moment I read and loved Skyward Inn and From The Neck Up just cemented this. Each and every story stands out and there isn’t a single story that is weaker than the others. Whiteley is a power house in spec fic writing and you just need to start reading her works if you haven’t already.
The Body Scout is my first Lincoln Michel book, and I have to say I was impressed with the writing, for the most part. Lots of intrigue and mystery, and characters with interesting storylines. The author did a great job of catching – and keeping – my interest.
The book follows the exploits of Bel (isarius), a Homo quantus (genetically engineered human quantum computers who crave knowledge about the fundamentals of space/time). Due to a ‘flaw’ in his engineering, he chose to abandon his people and lives as a con-man in outer edges of space. He gets an offer to move ships across a wormhole where both of its ends are protected by a species called the Puppets. To do his he recruits a team of genius people with diverse talents, each having their own agenda. What happens next makes for the plot of the book.
In the authors note at the very beginning Nina Allan talks about her journey as a writer, and about the stories that are within the book. She lets you know that the first three are very early stories, and that she has mostly left the stories untouched, except for some minor edits and clean up. The first three stories are definitely different to the rest, they show huge potential and give you a lot less answers than the rest of the stories. They’re ones that leave you wondering just what was going on, and to be honest it wasn’t my favourite. However, where they really shone was to show just how much Allan’s writing has grown and developed over the years.
Activation Degradation is well-known author Marina J. Lostetter’s latest published novel, and I found it to be a really interesting story. Dubbed as “The Murderbot Diaries makes first contact…”, I only found a tertiary connection to the famous cyborg. Honestly, though, it does not need the comparison, as the story is able to stand on its own two feet.
Pieces of Eight was a nearly perfect sequel to Bloodlines and I am so excited to see what the Guardian of Empire City must confront next. Hartog’s character work is so well done that choosing a favorite character is almost impossible. While parts of the ending fell a little flat for me, my overall enjoyment of the book was not affected. The Guardian of Empire City series has become one of my favorites and I can’t wait for the next entry.
I’m typically not a big fan of reading Novellas and prefer longer formats and this month I read 3, and Hard Reboot was a good one. I would have preferred to read this premise in a longer format to get a better picture of the world, characters and main storyline, but Django maintained my interest and kept me turning pages despite the shorter format.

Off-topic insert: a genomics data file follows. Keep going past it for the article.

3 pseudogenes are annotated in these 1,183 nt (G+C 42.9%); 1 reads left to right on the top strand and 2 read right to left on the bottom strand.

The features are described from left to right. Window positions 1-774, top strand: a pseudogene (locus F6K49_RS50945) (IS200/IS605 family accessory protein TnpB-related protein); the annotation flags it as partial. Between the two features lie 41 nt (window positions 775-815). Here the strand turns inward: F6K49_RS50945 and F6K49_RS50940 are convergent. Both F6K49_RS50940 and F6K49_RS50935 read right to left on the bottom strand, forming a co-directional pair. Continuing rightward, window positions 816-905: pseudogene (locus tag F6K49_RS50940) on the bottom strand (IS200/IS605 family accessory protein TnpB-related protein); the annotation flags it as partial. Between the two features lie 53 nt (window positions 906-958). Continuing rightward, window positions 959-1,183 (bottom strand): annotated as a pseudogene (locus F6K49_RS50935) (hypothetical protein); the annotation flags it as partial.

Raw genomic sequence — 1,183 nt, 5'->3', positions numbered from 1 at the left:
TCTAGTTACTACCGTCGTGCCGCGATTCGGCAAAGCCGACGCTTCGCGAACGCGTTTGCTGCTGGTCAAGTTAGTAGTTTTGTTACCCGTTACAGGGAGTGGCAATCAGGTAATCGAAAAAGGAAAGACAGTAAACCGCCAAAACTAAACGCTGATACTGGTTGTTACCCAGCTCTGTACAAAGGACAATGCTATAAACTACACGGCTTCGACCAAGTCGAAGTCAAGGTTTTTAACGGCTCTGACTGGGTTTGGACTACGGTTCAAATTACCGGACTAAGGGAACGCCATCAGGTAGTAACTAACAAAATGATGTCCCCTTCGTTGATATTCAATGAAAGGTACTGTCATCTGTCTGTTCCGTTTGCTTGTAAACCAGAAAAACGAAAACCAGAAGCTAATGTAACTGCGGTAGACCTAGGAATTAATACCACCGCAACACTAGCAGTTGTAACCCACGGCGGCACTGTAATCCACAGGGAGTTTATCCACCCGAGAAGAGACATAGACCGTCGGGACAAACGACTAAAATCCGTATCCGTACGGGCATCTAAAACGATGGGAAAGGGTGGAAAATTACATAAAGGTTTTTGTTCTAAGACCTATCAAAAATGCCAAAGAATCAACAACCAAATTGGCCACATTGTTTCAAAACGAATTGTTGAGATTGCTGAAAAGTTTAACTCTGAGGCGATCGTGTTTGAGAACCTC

James Kennedy has crafted a premise and a novel that starts in one place, and ends up somewhere completely and utterly different. It only takes 300 pages but it works perfectly and at no point does it feel rushed, or like anything is missing. We follow our narrator in across almost his entire life. Intertwined with the present day parts are bits and pieces from his past. It ranges from Physics camp with his new best friend, days out with his ex-girlfriend and affairs while he travels. Every moment is important, every moment somehow leads into that ending. You get something entirely different to what the blurb promises, but in the best possible way.
Well, this review has been a long time coming. Very rarely do I find myself so conflicted by a book, but N. K. Jemisin’s latest, The City We Became, left my emotions mixed and two months later I finally feel I can deconstruct the reasons why. With this book, I had no idea what to expect, but I knew it wouldn’t be an easy read. Despite my suspicions being confirmed, I came out the other side both captivated and frustrated.
For context, and giving no spoilers, the story centers on a Light Chaser, or Amahle, a sort of interplanetary goddess whose responsibility is to travel through a universe packed with planets and gather/provide collars to its habitants to collect memories for a higher power. But this is the setup. Where the story quickly gets interesting is in its enigmatic character that keeps popping up who quickly challenges Amahle’s status quo and therefore sets a series of events that will change everything.
The protagonist, Marca Nbaro, practically hits the ground running right from the get go and along with her, the reader is propelled into a plot full of character interactions you live for, a long list of mysteries waiting to be solved, and a brand new fascinating world whose main undercurrent is hope, learning to trust others, and the beauties of trading cultures.
The Guardian of Empire City series is shaping up to be an amazing trilogy (or longer) series, much like the Dresden files by Jim Butcher. And the comparison doesn’t stop there. Every book so far is a big mystery to solve and contains urban fantasy (with also) sci-fi elements. So in conclusion, if you’re a rousing fan of big murder riddles set in worlds filled with shiny toys, magic dust and grim creatures of the night, Peter Hartog’s Pieces of Eight should be high on your TBR and is a near perfect sequel to Bloodlines.